I need a vacation. But instead here’s another day of reading comics.
|Various: Cold Wave Volume 2|
15:29: The Fang 2: Weekend at Medusa’s by Marc Palm
I really like the format of this book. It’s so small and cute.
I haven’t read the first volume of this, so some of the goings-on was kinda obscure to me, but it’s pretty fun anyway. The storytelling gets choppy now and then, and the… er… “politics”… are pretty muddled.
|Art Ensemble of Chicago: Les Stances a Sophie|
15:48: Represented Immobilized by Rick Trembles (Conundrum Press)
There’s only 16 strips in here, so Conundrum cleverly pads out the book by keeping the verso blank. I love it.
Trembles’ strips are quite interesting in that Canadian autobio way…
And then we get some panel-a-day things he did for a month back in 2015.
|Art Ensemble of Chicago: Les Stances a Sophie|
16:14: Mouse Guard: Fall 1152 by David Petersen (Villard)
I’ve read a few Mouse Guard bits and bobs here and there, but has never read an actual book of the stuff before.
I found the bits I’d read were pleasantly confusing — and I thought it was because I’d read them without context. But this is apparently the first book, and reading scenes in context is still pretty bewildering, but less pleasant.
“Axe”? The storytelling is just very choppy. On a scene-to-scene, panel-to-panel basis it’s just difficult to say what’s going on. I like that we don’t get infodumps, but this is rough sledding.
And when things become clearer by the end, it turns out that what’s happening isn’t that interesting anyway.
So I guess I won’t be getting more of these.
|Various: Kid606 and Friends Vol. 1|
16:41: Mr Barelli à Nusa Penida – tome 1 & 2 by Bob de Moor (E-voke)
There’s been a oldee-tymey Frenchey translation renaissance in Denmark the last few years — they’re getting a ton of older French (and Belgian) comics translated and reprinted. I’m assuming this is because it’s really cheap doing that these days?
One of the newer companies is E-voke, which is such an odd name that I had to google it. It turns out that they’d wanted to name the company “Evoke”, but it was taken, so they went with “E-voke”, since… so much of comics publishing happens using computers.
That’s some kind of logic.
Anyway, they specialise in second banana comics (presumably because most of the prime stuff is taken by the established publishers), so I finally get to read stuff like Barelli, which had only been sporadically translated back in the day (and running in various anthologies, seldom as separate albums). So these probably aren’t going to be… like… “good”… but I’m a sucker for this stuff anyway. So: Thank you very much, E-voke. You’re doing great work.
(I’m flabbergasted that there’s a big enough Danish-reading audience to support this endeavour.)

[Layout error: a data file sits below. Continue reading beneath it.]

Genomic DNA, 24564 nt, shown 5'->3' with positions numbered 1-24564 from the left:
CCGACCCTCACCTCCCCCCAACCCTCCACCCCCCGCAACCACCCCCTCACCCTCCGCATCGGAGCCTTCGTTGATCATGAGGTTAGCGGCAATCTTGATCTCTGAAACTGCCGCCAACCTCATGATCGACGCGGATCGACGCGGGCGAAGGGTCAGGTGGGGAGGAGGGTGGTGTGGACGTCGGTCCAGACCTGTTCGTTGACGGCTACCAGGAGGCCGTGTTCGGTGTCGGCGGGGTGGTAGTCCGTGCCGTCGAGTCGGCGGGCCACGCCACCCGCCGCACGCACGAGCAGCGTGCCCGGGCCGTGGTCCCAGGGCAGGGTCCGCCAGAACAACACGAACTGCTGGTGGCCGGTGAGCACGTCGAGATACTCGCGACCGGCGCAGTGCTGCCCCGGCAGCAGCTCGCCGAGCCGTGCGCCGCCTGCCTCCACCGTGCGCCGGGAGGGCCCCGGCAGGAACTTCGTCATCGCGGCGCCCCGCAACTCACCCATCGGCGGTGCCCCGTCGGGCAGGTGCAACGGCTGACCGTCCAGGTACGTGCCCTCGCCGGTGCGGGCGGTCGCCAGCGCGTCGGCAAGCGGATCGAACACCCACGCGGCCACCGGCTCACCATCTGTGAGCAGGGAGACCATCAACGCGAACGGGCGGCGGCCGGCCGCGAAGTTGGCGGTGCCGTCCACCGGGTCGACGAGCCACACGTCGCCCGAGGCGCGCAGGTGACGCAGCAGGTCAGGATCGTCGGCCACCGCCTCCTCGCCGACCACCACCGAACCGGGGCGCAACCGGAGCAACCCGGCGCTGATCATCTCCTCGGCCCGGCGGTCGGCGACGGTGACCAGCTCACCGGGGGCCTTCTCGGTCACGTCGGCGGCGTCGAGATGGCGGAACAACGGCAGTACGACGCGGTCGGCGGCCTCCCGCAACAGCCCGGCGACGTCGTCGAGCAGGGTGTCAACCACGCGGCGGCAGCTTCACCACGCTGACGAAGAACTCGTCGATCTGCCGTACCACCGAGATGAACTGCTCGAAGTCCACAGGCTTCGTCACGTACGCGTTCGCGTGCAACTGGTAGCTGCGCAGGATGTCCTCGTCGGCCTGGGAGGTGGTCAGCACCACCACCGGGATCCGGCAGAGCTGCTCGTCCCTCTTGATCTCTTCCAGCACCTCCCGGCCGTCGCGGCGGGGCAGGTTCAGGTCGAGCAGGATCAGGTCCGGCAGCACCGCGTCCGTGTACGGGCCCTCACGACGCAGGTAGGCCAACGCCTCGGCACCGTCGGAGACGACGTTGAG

The E-voke books are pretty “no frills” — no contextualisation or anything, which is fine by me. But this one seems pretty sloppy: the colouring changes between the first few pages and the rest?
As you may have guessed from looking at these pages, Bob de Moor worked as Hergés assistant for decades. I think this book was serialised in the Tintin weekly magazine in the 50s? I’m guessing, because, well, there’s no info about such details here.
And man, this is so dense! It’s got the storytelling rhythms of a daily strip — every three panels has a gag of some kind going, and the first panel on the next row seems to set the stage again. There’s a lot of slapstick and action, and virtually no characterisation: Barelli is as much of a non-entity at the end (of this brief 30 page album) as at the start.
But it’s quite amusing.
|Laura Jean: Our Swan Song|
The second album is even more jam-packed with plot.
|Ida: I Know About You|
18:03: Drawing Power: Women’s Stories of Sexual Violence, Harassment, and Survival edited by Diane Noomin (Abrams Comicarts)
Diane Noomin! She’s edited some great anthologies before (Twisted Sisters, and possibly the best underground comic ever, etc), but it’s been a while, I think?
And this is great! (Names of individual cartoonists on the pages. Enclicken to embiggen.)
Huge anthologies like this (especially one that’s themed) usually collapse under their own weights, feeling like random collections of whatever the editor received.
This anthology feels so considered — there’s not a single bad piece in here, and in particular, not a single of those bête noires that riddles themed anthologies: Contributions from famous non-comics people, illustrated by some illustrator.
|John Martyn: One World (1)|